I love comic art books. I buy them without regard for my financial situation or almost non-exisitent bookshelf space. I'm a hopeless case. Of the dozen or so I bought last month, here are three of my favorites.
Chicken Fat: Drawings, Sketches, Cartoons and Doodles,
by Will Elder.
Will Elder was a longtime contributor to Mad Magazine and a partner with Harvey Kurtzman on many post-Mad projects, including Playboy's Little Annie Fanny. This slim book features many pencil sketches and doodles from Elder's notebooks, revealing a whimsical and curious mind. The title "Chicken Fat" comes from the tons of little inside jokes and funny extra goodies Elder added to his super-dense yet highly-readable comic book panels. He's on the top of my list for all-time best comic book artists. (See also my review of Will Elder: The Mad Playboy of Art)
99 Ways to Tell a Story: Exercises in Style, by Matt Madden
I can't believe I didn't find out about this book until a couple of weeks ago. The author came up with a one-page comic book script -- a very mundane one about a man walking to the refrigerator and getting interrupted by someone in another room who asks him what time it is, which makes him forget what he wanted to eat or drink. It sounds dull, but Madden has drawn 99 different comics based on this script and the result is enthralling. He draws the page in various genre styles (superhero, manga, paranoid religious tract, underground) and also using different literary and cinematic conventions. If you like Scott McCloud's books about comics, you'll want this one.
S Curves: The Art of Shane Glines
400 full color pages by one of the modern masters of Good Girl Art. His smooth lines and clean style has been influenced by the best magazine illustrators from the 1920s through the 1960s. This hardback book costs $100, because Shane self-published it using Lulu, but the quality is great. If you aren't familiar with his work, visit his site.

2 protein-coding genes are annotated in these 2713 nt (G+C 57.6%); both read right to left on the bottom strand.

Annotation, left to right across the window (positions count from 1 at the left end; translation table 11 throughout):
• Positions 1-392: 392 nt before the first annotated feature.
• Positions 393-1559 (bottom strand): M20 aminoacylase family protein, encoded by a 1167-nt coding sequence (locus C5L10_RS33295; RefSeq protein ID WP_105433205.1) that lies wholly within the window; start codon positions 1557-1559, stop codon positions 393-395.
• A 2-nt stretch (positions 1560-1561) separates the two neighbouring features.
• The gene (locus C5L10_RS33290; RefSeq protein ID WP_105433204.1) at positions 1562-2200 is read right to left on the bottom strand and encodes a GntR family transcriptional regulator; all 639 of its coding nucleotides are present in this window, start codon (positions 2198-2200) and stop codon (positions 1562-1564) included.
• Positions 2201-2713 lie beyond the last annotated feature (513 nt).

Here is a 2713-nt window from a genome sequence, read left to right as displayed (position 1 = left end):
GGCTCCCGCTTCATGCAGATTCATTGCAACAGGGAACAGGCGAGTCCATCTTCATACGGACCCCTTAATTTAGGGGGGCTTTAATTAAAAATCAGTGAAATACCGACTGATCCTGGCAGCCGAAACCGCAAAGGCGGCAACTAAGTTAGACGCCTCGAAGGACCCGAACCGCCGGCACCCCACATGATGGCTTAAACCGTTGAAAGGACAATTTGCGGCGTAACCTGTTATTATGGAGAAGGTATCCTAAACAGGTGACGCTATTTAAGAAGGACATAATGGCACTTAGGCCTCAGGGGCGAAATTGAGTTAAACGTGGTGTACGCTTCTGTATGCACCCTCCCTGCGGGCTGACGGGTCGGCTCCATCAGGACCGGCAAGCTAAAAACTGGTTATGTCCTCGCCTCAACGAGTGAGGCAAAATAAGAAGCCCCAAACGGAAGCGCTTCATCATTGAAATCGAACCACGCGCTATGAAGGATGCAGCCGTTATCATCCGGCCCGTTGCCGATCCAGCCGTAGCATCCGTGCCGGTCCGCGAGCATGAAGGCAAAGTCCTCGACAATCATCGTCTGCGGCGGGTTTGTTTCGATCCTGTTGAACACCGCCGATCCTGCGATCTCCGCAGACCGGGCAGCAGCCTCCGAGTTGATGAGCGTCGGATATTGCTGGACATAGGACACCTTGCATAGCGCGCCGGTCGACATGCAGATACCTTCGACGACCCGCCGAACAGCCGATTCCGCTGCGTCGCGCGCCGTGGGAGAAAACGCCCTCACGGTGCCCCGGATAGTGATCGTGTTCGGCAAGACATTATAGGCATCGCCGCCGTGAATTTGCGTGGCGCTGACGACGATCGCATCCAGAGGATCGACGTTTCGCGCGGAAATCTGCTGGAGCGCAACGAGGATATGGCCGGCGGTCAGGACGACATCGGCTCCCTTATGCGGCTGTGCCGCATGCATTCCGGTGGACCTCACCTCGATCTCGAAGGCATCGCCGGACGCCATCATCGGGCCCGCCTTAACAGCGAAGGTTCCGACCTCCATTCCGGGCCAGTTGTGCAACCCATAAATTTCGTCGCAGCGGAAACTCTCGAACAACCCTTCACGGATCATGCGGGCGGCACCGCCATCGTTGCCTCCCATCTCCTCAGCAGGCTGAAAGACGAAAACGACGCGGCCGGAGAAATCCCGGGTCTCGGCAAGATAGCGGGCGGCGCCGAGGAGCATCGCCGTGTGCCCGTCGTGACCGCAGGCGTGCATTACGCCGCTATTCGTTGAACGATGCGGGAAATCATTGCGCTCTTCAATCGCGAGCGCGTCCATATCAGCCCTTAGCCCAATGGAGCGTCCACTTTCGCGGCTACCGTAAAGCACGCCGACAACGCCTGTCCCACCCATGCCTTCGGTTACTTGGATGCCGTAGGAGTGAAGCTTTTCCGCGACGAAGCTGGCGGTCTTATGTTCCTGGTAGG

This gadget does exactly as promised: it looks like a thumbdrive (sort of) and fries the circuitry of any computer it’s plugged into. It’s made from camera flash parts, is charged with a standard AA battery, and delivers a 300V zap of DC destruction to the port for all your USB-murdering needs. Note that this […]
The Cobham catalog, exposed by The Intercept, features countless pages of surveillance gadgets sold to U.S. police to spy on American citizens: tiny black boxes with a big interest in you. In the creepily bland feature lists and nerdy product names is a whisper of a dark future; perhaps darker than anyone can imagine.
This image depicts the most commonly-found stylesheet colors on the web’s top sites—Paul Hebert did an amazing amount of analysis and this is just one of the intriguing visualizations he came up with. Most of these are obvious staples, especially HTML red and blue, though it’s interesting how far the blue “cluster” is from the […]
The Boing Boing Store’s Gift Guide is full of ideas for pretty much anyone in your life like hipster ice cub trays, Xbox controllers, Halo Boards, and even diamond necklaces. As always, all products in the Boing Boing Store come at great discounts, too. Shop by price bucket starting at under $20. Under $20:Bloxx Jumbo Ice Trays […]
Unlike traditional lighters, the SaberLight features an electronic plasma beam that’s both rechargeable and butane-free. This sleek lighter is even approved by TSA, so you’ll never be stuck buying lighters you’ll just have to throw away partially used. For some people, like me, this is a pretty big game-changer. The SaberLight’s beam is actually both hotter and cleaner […]
Holiday shopping is in full swing, and the Striiv Touch is one of the best gift ideas I’ve landed on. Its simple design works for females and males, and its wide range of features makes it suitable for even the non-fitness enthusiasts in your life.Unlike traditional fitness trackers, the Striiv Touch also acts as a smartwatch. It […]